"That must be the watch your father received when he turned of age," said Ginny softly. "It looks very handsome."

Harry slipped the watch onto his wrist. As they admired the watch, the face briefly glowed and then the hands moved to nine seventeen. The second hand then began to move with a ticking motion.

"Still has some magic in it too." Taking the envelope, he tipped it into his open hand and a golden wedding band dropped out.

Ginny took a quick breath. A brief moment later she said, "May I see it?" He looked at her and moved his hand toward her. She picked up the ring and examined it. "There's an inscription." She slowly turned the ring. "Joined in love that will not part."

They looked thoughtfully at each other for a moment. Then he reached into the box and withdrew a second envelope labeled Lily Potter. After opening it and looking inside, he tipped the envelope's contents into the cupped palm of his hand. A necklace and two gold colored rings fell out. One of the rings contained a small diamond. The other was a wedding band. He moved his hand toward her and she picked up the wedding band.

"Hand in hand and heart to heart." Smiling, she looked at Harry. "That's so romantic."

He nodded with a sorrowful expression. "Mum and Dad didn't get much time to enjoy those inscriptions."

His gaze fell on the necklace in his hand. The pendant was a golden griffin and its eye was set with a garnet. He looked up at Ginny and their eyes connected. He said softly, "Would you wear the necklace for me?"

Her eyes softened and glistened in the light. "Oh Harry. Yes, it's beautiful. I've never seen anything like it. Please, put it on me."

She turned away and lifted her hair up off her neck. He placed the necklace around her and carefully hooked the clasp of the chain. After adjusting the position of the pendant, she turned back to him and smiled. The pendant rested just below her neck and seemed to have a soft glow of its own. His gaze fixed on it for a moment and then he looked up into her eyes.

"It looks more beautiful than ever." He leaned forward and gave her a small kiss.

There were other papers in the box but he decided to look at them later. He put the loose items back into the box. As he was closing the lid, the door opened and Father O'Reilly stepped inside. He moved to the chair behind his desk and sat down.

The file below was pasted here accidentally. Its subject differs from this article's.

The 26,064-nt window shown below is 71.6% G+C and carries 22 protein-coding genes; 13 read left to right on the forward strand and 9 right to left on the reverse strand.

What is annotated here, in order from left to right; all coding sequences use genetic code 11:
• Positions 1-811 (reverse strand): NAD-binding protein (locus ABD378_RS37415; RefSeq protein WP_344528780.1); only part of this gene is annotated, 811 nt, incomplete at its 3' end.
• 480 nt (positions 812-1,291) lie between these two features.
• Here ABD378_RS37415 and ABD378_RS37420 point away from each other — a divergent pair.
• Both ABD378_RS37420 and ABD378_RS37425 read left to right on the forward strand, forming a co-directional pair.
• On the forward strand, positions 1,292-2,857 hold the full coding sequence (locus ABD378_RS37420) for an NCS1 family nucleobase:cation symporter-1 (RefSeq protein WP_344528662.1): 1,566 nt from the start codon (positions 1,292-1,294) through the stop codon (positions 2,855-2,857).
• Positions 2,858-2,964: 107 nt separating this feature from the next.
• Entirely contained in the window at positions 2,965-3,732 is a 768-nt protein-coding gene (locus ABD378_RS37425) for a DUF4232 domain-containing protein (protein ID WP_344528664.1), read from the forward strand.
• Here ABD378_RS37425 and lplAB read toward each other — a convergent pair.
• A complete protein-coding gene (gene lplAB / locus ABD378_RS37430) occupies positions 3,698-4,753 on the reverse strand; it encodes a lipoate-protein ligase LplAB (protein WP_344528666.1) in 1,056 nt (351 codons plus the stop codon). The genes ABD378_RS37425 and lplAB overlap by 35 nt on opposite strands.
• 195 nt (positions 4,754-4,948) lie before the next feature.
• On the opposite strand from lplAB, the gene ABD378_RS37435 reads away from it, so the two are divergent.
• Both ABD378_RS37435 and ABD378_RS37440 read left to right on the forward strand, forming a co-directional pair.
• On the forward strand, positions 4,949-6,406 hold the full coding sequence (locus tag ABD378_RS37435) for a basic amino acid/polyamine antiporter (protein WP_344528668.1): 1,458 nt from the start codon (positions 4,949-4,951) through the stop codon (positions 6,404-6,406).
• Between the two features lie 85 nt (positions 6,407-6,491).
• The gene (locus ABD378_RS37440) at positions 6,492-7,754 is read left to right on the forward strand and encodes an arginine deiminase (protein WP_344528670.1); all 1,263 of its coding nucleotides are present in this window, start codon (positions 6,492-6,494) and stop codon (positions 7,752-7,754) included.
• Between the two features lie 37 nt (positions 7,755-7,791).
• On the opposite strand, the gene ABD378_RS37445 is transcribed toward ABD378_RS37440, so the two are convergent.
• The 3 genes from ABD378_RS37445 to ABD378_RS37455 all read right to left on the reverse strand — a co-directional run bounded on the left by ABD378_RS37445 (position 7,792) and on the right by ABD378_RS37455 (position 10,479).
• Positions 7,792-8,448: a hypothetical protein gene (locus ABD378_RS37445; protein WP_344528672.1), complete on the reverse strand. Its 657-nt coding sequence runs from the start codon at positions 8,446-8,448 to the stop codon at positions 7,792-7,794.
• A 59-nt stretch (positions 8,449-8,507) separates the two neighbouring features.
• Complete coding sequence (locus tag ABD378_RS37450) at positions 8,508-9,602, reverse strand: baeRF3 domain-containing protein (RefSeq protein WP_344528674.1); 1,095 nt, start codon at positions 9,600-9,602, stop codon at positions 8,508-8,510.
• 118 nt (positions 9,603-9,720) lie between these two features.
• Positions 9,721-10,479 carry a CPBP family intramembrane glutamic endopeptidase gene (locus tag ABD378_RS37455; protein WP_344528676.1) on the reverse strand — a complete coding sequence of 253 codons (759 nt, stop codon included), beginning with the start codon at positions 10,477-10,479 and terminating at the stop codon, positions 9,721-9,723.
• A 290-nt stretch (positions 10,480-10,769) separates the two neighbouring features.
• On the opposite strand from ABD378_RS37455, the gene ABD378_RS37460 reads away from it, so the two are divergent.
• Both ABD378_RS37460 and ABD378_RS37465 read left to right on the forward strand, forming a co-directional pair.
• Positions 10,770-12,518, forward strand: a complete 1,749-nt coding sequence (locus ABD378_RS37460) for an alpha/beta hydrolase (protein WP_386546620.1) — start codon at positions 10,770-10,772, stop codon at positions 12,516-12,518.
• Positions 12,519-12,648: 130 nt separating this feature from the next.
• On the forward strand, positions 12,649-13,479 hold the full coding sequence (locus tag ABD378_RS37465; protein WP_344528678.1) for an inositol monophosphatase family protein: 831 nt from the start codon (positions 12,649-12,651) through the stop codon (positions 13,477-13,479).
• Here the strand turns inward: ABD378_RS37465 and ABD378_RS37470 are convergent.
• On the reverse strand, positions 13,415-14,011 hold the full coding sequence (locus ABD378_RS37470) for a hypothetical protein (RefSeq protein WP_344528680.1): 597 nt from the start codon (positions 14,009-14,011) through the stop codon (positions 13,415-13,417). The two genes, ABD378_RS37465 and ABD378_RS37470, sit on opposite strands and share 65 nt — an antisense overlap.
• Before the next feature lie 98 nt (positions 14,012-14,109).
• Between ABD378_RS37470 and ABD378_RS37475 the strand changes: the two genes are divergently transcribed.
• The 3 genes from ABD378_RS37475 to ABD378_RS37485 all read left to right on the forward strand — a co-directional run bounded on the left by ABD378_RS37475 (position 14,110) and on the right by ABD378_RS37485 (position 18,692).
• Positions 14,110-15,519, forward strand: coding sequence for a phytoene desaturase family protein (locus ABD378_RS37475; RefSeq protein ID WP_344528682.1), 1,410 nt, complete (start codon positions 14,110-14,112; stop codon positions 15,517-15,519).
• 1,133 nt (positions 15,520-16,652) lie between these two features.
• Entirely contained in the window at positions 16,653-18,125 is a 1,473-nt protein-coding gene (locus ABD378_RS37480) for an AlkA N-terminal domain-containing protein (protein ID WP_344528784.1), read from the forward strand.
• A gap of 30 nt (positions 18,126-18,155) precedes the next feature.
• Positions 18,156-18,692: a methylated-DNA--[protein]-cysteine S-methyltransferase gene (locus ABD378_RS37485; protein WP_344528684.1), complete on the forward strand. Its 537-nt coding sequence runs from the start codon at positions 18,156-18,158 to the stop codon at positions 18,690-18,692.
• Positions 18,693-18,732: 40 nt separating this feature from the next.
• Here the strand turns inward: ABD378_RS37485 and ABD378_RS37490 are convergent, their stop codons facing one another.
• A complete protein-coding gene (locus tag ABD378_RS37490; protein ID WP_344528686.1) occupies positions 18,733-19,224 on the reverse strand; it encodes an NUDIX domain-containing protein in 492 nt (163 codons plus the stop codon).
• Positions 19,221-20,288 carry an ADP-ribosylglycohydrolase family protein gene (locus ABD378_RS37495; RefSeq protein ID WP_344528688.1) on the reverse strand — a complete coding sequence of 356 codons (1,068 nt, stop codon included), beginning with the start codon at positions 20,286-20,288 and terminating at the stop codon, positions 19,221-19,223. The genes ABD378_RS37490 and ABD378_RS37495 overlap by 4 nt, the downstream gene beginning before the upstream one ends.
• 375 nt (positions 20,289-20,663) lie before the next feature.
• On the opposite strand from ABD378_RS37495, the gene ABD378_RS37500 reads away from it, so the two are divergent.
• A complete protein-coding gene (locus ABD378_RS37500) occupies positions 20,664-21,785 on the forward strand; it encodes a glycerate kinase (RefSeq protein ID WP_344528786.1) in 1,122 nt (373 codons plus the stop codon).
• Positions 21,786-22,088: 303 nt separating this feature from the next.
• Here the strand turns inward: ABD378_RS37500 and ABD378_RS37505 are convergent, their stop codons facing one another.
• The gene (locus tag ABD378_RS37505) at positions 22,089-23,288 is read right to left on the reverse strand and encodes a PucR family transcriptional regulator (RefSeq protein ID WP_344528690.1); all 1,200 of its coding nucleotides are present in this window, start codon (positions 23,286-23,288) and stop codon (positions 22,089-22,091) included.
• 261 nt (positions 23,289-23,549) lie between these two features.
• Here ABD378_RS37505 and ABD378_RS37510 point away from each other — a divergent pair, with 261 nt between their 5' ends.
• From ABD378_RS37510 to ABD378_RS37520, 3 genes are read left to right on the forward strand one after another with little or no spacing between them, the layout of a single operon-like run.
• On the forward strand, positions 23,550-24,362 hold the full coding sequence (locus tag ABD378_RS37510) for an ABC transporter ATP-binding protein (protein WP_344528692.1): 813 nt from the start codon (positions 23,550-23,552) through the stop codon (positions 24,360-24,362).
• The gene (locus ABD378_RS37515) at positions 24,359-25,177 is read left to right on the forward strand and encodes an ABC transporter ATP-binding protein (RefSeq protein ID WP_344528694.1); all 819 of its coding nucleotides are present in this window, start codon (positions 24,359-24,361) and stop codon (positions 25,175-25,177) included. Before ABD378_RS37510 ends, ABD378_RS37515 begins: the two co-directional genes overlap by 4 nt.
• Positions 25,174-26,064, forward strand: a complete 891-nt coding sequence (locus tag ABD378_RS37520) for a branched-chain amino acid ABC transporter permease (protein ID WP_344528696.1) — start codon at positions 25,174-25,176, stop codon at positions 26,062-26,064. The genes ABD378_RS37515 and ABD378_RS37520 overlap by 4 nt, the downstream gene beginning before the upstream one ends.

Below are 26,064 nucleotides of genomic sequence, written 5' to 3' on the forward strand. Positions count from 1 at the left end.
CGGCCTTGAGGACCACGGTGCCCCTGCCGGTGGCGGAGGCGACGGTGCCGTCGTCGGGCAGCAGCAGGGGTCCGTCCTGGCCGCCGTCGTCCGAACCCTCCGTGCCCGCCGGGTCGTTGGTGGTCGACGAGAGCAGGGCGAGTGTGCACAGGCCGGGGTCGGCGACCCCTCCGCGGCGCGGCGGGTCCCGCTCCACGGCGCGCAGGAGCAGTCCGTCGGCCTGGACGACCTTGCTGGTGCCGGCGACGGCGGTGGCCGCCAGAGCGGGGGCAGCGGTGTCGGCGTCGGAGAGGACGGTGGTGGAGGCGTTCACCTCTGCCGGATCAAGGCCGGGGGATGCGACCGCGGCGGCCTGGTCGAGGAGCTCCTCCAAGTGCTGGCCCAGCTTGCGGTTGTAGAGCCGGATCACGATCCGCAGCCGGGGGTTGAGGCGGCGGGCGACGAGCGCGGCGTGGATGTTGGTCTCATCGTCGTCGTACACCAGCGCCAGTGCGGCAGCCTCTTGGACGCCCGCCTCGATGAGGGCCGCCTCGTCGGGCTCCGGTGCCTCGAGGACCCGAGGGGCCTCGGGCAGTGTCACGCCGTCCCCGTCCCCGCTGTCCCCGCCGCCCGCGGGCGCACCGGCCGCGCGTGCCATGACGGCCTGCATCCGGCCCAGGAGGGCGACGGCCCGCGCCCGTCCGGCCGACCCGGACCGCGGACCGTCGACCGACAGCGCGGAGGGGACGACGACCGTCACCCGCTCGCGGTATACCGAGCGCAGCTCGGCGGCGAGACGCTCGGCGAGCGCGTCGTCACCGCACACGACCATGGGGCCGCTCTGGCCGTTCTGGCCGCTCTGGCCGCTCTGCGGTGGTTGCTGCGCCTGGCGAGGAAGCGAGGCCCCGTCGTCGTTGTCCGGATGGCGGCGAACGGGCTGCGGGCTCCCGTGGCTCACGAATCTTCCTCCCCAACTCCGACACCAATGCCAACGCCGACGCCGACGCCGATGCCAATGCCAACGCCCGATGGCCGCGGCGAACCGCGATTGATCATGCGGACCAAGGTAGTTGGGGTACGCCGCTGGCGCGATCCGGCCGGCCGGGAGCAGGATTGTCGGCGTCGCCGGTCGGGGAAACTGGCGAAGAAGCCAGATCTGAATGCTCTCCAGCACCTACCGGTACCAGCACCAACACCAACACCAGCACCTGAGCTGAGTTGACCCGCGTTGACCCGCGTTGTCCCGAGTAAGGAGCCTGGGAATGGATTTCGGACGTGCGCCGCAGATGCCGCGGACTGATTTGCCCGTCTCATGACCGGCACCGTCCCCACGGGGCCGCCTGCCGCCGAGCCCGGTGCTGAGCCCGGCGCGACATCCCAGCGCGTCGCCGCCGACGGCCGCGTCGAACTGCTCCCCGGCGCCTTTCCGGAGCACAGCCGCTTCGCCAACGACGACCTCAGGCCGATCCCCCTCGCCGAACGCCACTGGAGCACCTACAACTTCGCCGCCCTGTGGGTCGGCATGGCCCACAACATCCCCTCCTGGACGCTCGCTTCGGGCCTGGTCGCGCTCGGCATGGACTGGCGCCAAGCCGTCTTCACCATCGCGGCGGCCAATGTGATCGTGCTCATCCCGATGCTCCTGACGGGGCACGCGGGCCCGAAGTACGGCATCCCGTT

Glancing at each of them he said, "I apologize for the delay. I hope I haven't inconvenienced you."

"Not at all," said Harry. "May I ask you a few questions?"

"Certainly," said Father O'Reilly.

"Can you tell me what happened the night my parents were killed?"

With a solemn expression he said, "Patrons at the pub that night said they felt the ground shake. Hearing no noise, they thought nothing of it. Just before closing, one of the volunteer firefighters ran in and said the Potter cottage at the end of the lane had been partially destroyed. Bob the barkeep called the constable while the few men who were still in the pub ran to help. I was called a short time later when the bodies of your parents were found. While on my way to the cottage, I came upon Albus who took me aside. He told me you were safe and being taken to your next of kin. Then he insisted, most emphatically, that I tell no one about you.

Shortly before dawn, I was awakened by Albus. A group of officials from your Ministry accompanied him. He took me aside and said it was essential that those who helped recover the bodies of your parents did not remember what had really happened. I reminded him about the good people of this village, how they are like family and look out for each other. He said he understood but it was a matter of law. Sensing my concern, he said that my memory of the events would remain intact. I have never spoken to anyone of these events until now. I think Albus would have wanted you to know.

The secrecy necessitated a very simple and brief funeral for your parents. Very few attended and they quickly moved away at the conclusion. Not long after, a petition was submitted to the Godric's Hollow council. It sought the construction of a war memorial in the village square. With little disagreement or discussion, the petition was approved and the monument quickly completed. The simple design commemorates those who have given their lives in war. When I look at it, I am sorrowed by the thought of the crazy mixed up world you inherit. Please forgive us, your forbearers, and learn from our mistakes. I pray always for young people like you, that you will have strength and courage to make the world a better place."

"Thank you Father," said Ginny.

"Father O'Reilly, can you tell me about my parent's cottage?"

"Your Ministry hid the cottage that same morning. No one has ever wanted to build in that cold and empty looking place. You are of course, the legal owner of the property, by the laws of Godric's Hollow. Being a member of the governing council, I know it is close to an area being considered for village expansion. Perhaps we could work out some sort of a land swap. The hills surrounding this valley are really quite beautiful."